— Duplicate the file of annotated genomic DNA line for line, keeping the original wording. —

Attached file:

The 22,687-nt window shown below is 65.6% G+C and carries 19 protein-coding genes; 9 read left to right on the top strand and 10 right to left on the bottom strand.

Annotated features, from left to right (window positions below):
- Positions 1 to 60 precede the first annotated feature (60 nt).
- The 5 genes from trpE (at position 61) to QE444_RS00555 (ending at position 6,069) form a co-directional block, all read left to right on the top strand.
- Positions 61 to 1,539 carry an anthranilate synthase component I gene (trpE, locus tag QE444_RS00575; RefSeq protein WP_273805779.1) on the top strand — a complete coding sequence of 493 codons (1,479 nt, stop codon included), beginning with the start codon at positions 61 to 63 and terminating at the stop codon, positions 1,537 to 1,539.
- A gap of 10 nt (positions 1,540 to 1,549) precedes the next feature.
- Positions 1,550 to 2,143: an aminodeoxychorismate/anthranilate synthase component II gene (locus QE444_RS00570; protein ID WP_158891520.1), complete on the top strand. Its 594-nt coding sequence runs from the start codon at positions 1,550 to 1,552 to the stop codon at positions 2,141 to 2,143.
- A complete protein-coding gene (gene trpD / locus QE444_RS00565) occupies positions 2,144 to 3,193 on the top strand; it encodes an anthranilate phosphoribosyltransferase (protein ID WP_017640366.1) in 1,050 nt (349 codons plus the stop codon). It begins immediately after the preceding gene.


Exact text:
The 22,687-nt window shown below is 65.6% G+C and carries 19 protein-coding genes; 9 read left to right on the top strand and 10 right to left on the bottom strand.

Annotated features, from left to right (window positions below):
- Positions 1 to 60 precede the first annotated feature (60 nt).
- The 5 genes from trpE (at position 61) to QE444_RS00555 (ending at position 6,069) form a co-directional block, all read left to right on the top strand.
- Positions 61 to 1,539 carry an anthranilate synthase component I gene (trpE, locus tag QE444_RS00575; RefSeq protein WP_273805779.1) on the top strand — a complete coding sequence of 493 codons (1,479 nt, stop codon included), beginning with the start codon at positions 61 to 63 and terminating at the stop codon, positions 1,537 to 1,539.
- A gap of 10 nt (positions 1,540 to 1,549) precedes the next feature.
- Positions 1,550 to 2,143: an aminodeoxychorismate/anthranilate synthase component II gene (locus QE444_RS00570; protein ID WP_158891520.1), complete on the top strand. Its 594-nt coding sequence runs from the start codon at positions 1,550 to 1,552 to the stop codon at positions 2,141 to 2,143.
- A complete protein-coding gene (gene trpD / locus QE444_RS00565) occupies positions 2,144 to 3,193 on the top strand; it encodes an anthranilate phosphoribosyltransferase (protein ID WP_017640366.1) in 1,050 nt (349 codons plus the stop codon). It begins immediately after the preceding gene.